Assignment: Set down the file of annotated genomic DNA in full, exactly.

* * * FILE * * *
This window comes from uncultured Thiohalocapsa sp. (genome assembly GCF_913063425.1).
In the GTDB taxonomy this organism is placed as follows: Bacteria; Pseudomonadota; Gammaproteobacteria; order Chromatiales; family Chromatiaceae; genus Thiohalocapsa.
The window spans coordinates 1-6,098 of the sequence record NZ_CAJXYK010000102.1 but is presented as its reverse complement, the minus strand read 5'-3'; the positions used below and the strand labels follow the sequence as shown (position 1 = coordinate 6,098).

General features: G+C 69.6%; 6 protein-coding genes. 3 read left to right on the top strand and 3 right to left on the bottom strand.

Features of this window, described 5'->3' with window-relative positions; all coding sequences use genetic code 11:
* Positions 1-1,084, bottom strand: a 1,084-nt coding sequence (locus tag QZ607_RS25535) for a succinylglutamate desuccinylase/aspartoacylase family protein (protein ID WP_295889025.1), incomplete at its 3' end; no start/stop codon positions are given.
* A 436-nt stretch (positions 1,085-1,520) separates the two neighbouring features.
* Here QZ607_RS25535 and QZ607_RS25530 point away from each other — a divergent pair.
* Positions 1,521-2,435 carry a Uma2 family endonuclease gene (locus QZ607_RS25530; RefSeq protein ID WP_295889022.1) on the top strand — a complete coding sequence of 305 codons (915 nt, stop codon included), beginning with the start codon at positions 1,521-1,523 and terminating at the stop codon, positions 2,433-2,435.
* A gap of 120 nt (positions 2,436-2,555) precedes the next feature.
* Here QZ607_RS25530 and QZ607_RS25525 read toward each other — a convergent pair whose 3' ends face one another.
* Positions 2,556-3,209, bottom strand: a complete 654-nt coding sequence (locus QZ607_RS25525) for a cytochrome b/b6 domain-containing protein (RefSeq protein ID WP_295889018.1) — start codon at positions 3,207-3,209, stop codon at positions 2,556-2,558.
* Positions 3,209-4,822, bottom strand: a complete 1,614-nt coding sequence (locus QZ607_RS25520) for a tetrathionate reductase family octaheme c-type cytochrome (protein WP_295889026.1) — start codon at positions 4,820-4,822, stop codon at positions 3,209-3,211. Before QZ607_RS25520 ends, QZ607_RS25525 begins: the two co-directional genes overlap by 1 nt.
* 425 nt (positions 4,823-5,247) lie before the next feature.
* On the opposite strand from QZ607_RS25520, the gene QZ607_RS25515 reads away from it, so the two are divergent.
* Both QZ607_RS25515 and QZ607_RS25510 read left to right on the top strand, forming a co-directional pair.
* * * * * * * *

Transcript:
This window comes from uncultured Thiohalocapsa sp. (genome assembly GCF_913063425.1).
In the GTDB taxonomy this organism is placed as follows: Bacteria; Pseudomonadota; Gammaproteobacteria; order Chromatiales; family Chromatiaceae; genus Thiohalocapsa.
The window spans coordinates 1-6,098 of the sequence record NZ_CAJXYK010000102.1 but is presented as its reverse complement, the minus strand read 5'-3'; the positions used below and the strand labels follow the sequence as shown (position 1 = coordinate 6,098).

General features: G+C 69.6%; 6 protein-coding genes. 3 read left to right on the top strand and 3 right to left on the bottom strand.

Features of this window, described 5'->3' with window-relative positions; all coding sequences use genetic code 11:
* Positions 1-1,084, bottom strand: a 1,084-nt coding sequence (locus tag QZ607_RS25535) for a succinylglutamate desuccinylase/aspartoacylase family protein (protein ID WP_295889025.1), incomplete at its 3' end; no start/stop codon positions are given.
* A 436-nt stretch (positions 1,085-1,520) separates the two neighbouring features.
* Here QZ607_RS25535 and QZ607_RS25530 point away from each other — a divergent pair.
* Positions 1,521-2,435 carry a Uma2 family endonuclease gene (locus QZ607_RS25530; RefSeq protein ID WP_295889022.1) on the top strand — a complete coding sequence of 305 codons (915 nt, stop codon included), beginning with the start codon at positions 1,521-1,523 and terminating at the stop codon, positions 2,433-2,435.
* A gap of 120 nt (positions 2,436-2,555) precedes the next feature.
* Here QZ607_RS25530 and QZ607_RS25525 read toward each other — a convergent pair whose 3' ends face one another.
* Positions 2,556-3,209, bottom strand: a complete 654-nt coding sequence (locus QZ607_RS25525) for a cytochrome b/b6 domain-containing protein (RefSeq protein ID WP_295889018.1) — start codon at positions 3,207-3,209, stop codon at positions 2,556-2,558.
* Positions 3,209-4,822, bottom strand: a complete 1,614-nt coding sequence (locus QZ607_RS25520) for a tetrathionate reductase family octaheme c-type cytochrome (protein WP_295889026.1) — start codon at positions 4,820-4,822, stop codon at positions 3,209-3,211. Before QZ607_RS25520 ends, QZ607_RS25525 begins: the two co-directional genes overlap by 1 nt.
* 425 nt (positions 4,823-5,247) lie before the next feature.
* On the opposite strand from QZ607_RS25520, the gene QZ607_RS25515 reads away from it, so the two are divergent.
* Both QZ607_RS25515 and QZ607_RS25510 read left to right on the top strand, forming a co-directional pair.